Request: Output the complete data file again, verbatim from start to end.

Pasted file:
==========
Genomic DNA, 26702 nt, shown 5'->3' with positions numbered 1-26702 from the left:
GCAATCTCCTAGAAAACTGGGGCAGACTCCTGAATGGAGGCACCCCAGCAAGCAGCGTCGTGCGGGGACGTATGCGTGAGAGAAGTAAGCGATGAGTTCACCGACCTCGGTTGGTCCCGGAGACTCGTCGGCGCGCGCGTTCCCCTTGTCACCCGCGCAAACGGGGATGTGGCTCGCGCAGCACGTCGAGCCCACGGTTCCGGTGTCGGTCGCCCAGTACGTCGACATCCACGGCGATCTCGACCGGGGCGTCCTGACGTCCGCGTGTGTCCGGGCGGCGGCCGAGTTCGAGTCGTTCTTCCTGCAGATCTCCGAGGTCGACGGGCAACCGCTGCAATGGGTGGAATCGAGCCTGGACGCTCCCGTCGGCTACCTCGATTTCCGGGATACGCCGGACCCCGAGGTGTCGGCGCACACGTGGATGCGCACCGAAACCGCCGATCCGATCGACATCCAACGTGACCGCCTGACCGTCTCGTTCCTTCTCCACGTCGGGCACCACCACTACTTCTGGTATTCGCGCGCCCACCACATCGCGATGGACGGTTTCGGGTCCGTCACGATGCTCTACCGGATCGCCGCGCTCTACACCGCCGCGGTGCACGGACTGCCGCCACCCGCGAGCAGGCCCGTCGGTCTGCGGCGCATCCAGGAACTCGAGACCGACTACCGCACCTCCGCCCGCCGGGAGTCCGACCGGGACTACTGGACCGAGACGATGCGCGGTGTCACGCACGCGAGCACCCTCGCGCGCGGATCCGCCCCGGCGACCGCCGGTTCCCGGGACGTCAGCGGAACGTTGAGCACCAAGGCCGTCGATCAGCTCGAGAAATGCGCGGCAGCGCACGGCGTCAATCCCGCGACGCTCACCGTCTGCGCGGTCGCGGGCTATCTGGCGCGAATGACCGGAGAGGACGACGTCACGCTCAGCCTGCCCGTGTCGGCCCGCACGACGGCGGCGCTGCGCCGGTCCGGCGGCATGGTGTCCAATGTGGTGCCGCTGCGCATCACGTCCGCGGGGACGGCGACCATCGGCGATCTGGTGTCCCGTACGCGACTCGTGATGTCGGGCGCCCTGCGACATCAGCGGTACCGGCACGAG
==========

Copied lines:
Genomic DNA, 26702 nt, shown 5'->3' with positions numbered 1-26702 from the left:
GCAATCTCCTAGAAAACTGGGGCAGACTCCTGAATGGAGGCACCCCAGCAAGCAGCGTCGTGCGGGGACGTATGCGTGAGAGAAGTAAGCGATGAGTTCACCGACCTCGGTTGGTCCCGGAGACTCGTCGGCGCGCGCGTTCCCCTTGTCACCCGCGCAAACGGGGATGTGGCTCGCGCAGCACGTCGAGCCCACGGTTCCGGTGTCGGTCGCCCAGTACGTCGACATCCACGGCGATCTCGACCGGGGCGTCCTGACGTCCGCGTGTGTCCGGGCGGCGGCCGAGTTCGAGTCGTTCTTCCTGCAGATCTCCGAGGTCGACGGGCAACCGCTGCAATGGGTGGAATCGAGCCTGGACGCTCCCGTCGGCTACCTCGATTTCCGGGATACGCCGGACCCCGAGGTGTCGGCGCACACGTGGATGCGCACCGAAACCGCCGATCCGATCGACATCCAACGTGACCGCCTGACCGTCTCGTTCCTTCTCCACGTCGGGCACCACCACTACTTCTGGTATTCGCGCGCCCACCACATCGCGATGGACGGTTTCGGGTCCGTCACGATGCTCTACCGGATCGCCGCGCTCTACACCGCCGCGGTGCACGGACTGCCGCCACCCGCGAGCAGGCCCGTCGGTCTGCGGCGCATCCAGGAACTCGAGACCGACTACCGCACCTCCGCCCGCCGGGAGTCCGACCGGGACTACTGGACCGAGACGATGCGCGGTGTCACGCACGCGAGCACCCTCGCGCGCGGATCCGCCCCGGCGACCGCCGGTTCCCGGGACGTCAGCGGAACGTTGAGCACCAAGGCCGTCGATCAGCTCGAGAAATGCGCGGCAGCGCACGGCGTCAATCCCGCGACGCTCACCGTCTGCGCGGTCGCGGGCTATCTGGCGCGAATGACCGGAGAGGACGACGTCACGCTCAGCCTGCCCGTGTCGGCCCGCACGACGGCGGCGCTGCGCCGGTCCGGCGGCATGGTGTCCAATGTGGTGCCGCTGCGCATCACGTCCGCGGGGACGGCGACCATCGGCGATCTGGTGTCCCGTACGCGACTCGTGATGTCGGGCGCCCTGCGACATCAGCGGTACCGGCACGAG